But when she tries to order it, our friendly server (who has already won my heart by saying "That'll be plenty," after we order three starters, instead of upselling) says, cheerfully, "No swordfish tonight. It'll have to be the grilled salmon." Aline switches instead to the Cajun-style blackened filet, and we are left seafoodless.

Except for the excellent version of fried calamari we begin with, accompanied by a bowl of red cocktail sauce heavy with horseradish. We also get a plateful of thin, lightly cooked asparagus spears dabbed with a slightly mustardy mayonnaise. These starters are both just what they should be, so we're even more unhappy with the sad, so-called Caesar we get, a bowl of chopped romaine in a tasteless, watery dressing topped with sandy Parmesan. I am also not very impressed with the special garlic cheese bread, halved and toasted rolls spread with a commercial-tasting preparation; you're better off with the sourdough and foil-wrapped butter pats that come gratis.

Huge plates come bearing the main event, reminding me of M.F.K. Fisher's description of "a great plate of steaks, with potatoes heaped like swollen hay at each end." At Izzy's, a choice of two sides from a list of six is included in the price of your entree, and we've managed to try them all. My thick New York sirloin comes with a mountain of Izzy's own potatoes -- a rich au gratin preparation with onions, cream, and cheese -- and creamed spinach instead of the steamed broccoli I'd ordered, but a plate of the broccoli swiftly appears when I point this out. Both the sirloin and the two thick pork chops that Cyrus ordered (I tease him that I think his appetite was piqued by its accompanying cinnamon apples, and he agrees) are sturdy-fleshed meats that demand the use of the oversized steak knives we are given. Gary's and Aline's filets are much more tender -- his medallions au poivre covered in a tasty, well-prepared classic cream and brandy sauce full of cracked pepper, and her blackened filet crusty with the Cajun spice mix (heavy on the onion and garlic powder and cayenne). The big baked potato comes with a generous bowl of sour cream dusted with chives, the shoe string potatoes seem to be hand-cut, and we also get big chunks of carrots that seem boiled or steamed, rather than roasted, as advertised. "Why do you only get creamed spinach in steakhouses?" Aline wonders. I am happy to have some extra vegetables alongside the massive quantities of meat, which remind me of one of my favorite essays, Joseph Mitchell's account of the vanished New York political fund-raiser known as the Beefsteak, noisy revels at which appetizers of lamb chops were called "elephant's wrists" on the menu, after which you ate all the steak you could hold, paused, and then ate some more. The Beefsteak is close in spirit to the slightly raffish, somewhat raucous Izzy's, with its generous portions and respectable but not stellar steaks (nothing like the superb cornfed beef of the ambitious C&L).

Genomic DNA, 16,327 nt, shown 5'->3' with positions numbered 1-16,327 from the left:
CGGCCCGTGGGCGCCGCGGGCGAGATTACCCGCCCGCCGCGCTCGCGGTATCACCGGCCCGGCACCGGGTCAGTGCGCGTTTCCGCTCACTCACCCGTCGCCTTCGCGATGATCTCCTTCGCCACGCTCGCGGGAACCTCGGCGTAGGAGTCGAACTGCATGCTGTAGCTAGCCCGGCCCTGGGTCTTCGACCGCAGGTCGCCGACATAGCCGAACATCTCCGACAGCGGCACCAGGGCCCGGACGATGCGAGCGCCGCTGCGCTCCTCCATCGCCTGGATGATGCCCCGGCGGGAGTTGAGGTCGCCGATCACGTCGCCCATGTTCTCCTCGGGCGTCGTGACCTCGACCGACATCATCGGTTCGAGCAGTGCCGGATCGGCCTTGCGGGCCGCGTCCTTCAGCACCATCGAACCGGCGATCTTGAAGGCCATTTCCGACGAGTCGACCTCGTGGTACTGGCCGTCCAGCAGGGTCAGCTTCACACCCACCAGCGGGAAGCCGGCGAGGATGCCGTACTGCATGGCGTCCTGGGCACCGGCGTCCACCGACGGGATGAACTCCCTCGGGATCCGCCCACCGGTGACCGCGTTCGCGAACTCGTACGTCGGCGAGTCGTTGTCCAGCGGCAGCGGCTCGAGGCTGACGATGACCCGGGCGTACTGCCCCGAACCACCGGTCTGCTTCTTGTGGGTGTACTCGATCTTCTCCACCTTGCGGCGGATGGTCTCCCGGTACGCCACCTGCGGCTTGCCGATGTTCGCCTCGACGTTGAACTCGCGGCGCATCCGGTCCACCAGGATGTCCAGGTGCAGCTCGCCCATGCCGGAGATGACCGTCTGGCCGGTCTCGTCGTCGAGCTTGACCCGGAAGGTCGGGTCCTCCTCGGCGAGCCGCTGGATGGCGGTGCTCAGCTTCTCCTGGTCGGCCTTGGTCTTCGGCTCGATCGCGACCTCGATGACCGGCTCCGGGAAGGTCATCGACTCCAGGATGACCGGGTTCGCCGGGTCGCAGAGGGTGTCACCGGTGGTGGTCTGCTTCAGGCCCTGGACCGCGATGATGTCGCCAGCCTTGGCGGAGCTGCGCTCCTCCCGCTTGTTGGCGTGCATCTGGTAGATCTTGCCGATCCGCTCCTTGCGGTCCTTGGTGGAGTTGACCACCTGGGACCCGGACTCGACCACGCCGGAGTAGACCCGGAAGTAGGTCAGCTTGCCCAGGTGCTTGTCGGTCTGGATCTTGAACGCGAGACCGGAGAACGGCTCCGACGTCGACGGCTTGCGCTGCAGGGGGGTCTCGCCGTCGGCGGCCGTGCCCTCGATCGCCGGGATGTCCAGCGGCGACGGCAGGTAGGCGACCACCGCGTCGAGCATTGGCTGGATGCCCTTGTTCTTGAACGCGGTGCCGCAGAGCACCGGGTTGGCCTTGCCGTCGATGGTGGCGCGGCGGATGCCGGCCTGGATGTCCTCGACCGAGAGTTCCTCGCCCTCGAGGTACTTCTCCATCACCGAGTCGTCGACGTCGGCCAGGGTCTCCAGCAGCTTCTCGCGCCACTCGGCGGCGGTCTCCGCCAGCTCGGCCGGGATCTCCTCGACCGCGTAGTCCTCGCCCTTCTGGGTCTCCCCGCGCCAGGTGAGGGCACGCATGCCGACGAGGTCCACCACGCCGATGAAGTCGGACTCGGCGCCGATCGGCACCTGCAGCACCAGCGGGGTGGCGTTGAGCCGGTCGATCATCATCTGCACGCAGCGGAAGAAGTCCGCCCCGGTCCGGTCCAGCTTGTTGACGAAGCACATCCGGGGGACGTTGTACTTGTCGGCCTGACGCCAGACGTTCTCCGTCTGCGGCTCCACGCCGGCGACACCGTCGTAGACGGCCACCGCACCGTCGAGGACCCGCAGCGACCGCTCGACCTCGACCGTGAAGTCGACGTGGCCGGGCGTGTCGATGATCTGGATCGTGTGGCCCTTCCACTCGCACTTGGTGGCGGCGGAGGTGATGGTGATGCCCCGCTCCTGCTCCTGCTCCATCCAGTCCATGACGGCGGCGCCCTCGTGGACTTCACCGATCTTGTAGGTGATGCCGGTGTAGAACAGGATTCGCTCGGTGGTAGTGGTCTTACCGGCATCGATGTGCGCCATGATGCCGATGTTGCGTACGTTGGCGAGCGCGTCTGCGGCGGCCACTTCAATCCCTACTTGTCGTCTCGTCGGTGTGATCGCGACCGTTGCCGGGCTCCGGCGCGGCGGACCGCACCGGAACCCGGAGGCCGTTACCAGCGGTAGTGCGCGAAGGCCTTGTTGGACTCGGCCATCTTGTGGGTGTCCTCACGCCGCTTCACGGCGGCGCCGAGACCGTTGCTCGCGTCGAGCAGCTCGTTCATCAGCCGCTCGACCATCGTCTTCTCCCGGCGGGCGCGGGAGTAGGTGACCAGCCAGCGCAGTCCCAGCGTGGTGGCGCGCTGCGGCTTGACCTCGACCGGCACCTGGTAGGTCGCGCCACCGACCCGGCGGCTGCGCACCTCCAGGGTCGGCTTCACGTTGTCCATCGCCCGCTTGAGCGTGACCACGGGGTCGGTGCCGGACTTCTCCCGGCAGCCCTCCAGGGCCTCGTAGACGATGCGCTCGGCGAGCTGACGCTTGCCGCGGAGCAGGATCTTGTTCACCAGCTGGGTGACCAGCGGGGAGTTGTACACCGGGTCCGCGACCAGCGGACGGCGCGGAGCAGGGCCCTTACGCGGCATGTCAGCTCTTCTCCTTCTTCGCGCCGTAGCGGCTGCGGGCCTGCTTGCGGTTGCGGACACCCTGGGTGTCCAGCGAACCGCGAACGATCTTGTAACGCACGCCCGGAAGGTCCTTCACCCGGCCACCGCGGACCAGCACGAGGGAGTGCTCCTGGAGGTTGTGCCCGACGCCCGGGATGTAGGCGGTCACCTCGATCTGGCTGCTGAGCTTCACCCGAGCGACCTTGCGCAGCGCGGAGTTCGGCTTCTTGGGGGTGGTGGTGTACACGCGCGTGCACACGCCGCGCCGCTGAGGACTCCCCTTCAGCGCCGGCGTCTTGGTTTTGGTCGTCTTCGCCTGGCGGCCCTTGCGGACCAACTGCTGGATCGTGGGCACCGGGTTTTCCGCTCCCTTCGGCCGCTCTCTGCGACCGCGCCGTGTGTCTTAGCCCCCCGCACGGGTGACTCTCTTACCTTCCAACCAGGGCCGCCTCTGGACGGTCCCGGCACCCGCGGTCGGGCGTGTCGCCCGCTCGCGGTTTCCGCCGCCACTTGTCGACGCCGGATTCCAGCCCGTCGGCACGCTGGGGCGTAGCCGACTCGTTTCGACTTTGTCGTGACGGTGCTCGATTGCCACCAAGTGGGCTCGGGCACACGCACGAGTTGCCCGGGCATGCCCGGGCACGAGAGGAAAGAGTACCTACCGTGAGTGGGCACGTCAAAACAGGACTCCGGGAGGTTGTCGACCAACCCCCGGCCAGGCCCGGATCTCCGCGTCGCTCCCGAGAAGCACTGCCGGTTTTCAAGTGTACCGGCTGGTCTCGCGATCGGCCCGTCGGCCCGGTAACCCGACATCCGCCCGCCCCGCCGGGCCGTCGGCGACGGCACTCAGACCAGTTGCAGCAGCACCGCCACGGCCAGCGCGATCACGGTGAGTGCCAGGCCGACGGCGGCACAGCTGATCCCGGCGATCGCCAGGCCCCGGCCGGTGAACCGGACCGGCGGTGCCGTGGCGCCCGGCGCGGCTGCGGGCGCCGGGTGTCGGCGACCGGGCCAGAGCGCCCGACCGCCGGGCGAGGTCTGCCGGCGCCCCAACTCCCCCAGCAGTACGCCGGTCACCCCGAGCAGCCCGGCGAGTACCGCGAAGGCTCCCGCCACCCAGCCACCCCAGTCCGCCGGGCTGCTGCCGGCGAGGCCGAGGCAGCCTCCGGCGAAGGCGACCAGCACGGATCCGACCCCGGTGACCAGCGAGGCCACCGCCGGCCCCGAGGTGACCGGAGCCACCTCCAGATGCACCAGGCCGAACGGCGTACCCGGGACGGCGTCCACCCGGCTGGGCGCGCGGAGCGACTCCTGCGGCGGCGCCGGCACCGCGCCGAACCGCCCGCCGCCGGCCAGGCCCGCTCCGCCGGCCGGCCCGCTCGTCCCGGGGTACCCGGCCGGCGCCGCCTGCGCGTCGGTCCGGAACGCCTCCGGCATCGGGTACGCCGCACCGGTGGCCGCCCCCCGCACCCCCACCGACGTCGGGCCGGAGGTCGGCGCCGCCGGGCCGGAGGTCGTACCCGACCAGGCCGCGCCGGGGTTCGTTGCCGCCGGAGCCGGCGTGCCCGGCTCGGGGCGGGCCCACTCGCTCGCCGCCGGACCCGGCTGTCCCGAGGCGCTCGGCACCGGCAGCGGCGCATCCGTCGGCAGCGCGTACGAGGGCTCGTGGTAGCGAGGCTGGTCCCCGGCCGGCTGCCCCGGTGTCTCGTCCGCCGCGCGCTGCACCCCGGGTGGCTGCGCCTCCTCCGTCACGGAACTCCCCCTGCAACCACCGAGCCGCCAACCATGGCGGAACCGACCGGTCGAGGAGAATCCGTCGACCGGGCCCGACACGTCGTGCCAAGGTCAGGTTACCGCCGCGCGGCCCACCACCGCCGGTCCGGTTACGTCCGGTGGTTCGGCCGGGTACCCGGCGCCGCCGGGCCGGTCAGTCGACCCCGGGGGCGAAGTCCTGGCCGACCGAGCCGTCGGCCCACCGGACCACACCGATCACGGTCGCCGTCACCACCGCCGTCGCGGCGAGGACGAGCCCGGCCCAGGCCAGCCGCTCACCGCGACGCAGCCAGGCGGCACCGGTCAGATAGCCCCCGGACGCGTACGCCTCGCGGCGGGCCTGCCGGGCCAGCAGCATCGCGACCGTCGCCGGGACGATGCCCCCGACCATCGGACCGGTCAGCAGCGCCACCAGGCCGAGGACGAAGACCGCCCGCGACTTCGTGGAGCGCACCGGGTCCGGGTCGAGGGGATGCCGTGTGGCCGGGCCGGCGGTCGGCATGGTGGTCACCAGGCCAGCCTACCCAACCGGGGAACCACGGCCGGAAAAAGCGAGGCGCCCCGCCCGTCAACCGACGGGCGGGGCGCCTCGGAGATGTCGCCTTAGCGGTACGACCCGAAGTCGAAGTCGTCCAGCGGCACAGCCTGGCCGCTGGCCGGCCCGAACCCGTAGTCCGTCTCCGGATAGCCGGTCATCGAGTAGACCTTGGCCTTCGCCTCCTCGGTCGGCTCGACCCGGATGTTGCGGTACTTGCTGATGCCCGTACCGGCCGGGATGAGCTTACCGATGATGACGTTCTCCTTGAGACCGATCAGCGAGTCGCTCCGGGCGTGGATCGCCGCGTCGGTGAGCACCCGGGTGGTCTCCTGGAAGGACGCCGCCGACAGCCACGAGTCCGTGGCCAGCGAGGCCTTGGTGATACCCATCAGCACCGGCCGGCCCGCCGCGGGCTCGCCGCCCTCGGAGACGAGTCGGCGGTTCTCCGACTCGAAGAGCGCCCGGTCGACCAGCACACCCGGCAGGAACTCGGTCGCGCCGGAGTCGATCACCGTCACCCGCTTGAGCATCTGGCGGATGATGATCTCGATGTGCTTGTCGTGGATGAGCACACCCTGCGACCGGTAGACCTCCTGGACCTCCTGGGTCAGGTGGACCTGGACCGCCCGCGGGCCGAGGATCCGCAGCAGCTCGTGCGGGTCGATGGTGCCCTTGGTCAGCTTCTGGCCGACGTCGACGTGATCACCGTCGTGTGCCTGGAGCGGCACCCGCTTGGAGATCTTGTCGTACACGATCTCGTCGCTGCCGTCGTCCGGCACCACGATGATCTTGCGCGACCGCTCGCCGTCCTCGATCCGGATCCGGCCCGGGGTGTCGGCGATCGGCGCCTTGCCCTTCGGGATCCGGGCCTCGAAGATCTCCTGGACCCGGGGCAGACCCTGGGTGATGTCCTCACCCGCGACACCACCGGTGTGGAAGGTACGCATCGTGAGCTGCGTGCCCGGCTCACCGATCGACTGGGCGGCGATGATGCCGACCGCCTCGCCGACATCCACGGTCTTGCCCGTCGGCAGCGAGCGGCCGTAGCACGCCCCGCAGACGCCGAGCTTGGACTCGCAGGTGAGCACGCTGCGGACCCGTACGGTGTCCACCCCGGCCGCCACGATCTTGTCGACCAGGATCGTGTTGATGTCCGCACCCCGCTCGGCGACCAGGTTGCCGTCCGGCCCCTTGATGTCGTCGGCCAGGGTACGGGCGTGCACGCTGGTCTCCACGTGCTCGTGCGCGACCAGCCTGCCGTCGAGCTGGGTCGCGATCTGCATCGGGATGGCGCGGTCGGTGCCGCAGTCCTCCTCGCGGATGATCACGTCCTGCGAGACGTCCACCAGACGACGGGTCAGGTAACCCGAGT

Not that we need to (we're toting home containers filled with leftovers, and I'm looking forward to cold sliced steak for breakfast), but we try all the available desserts: a classic creamy New York cheesecake; a pale Key lime pie with a graham cracker crust and a nice, lightly browned meringue topping (the general favorite); a chocolate mousse cake that's more like a dense ganache than a mousse; and a crème brûlée that is sadly lacking the glassy crust that Aline had looked forward to breaking. ("It's just a custard," she says.) The ghost of Izzy does not come forward to comp our meals (Gary, a figurative painter currently preparing a one-man show for a gallery in Los Angeles, isn't exactly starving, especially tonight), but his shade is honored by our jovial waiter. Cyrus has complimented him on his bright-green Krusty the Klown watch, which results in a lively interchange about Burger King collectibles and recent movies, including SpongeBob SquarePants, which Cyrus has seen twice (he liked it almost as much as The Aviator). And just before we get up to leave, he gifts Cyrus with a Squidworth watch, still in its metal tin. Somewhere Izzy is pleased.

About The Author

Meredith Brody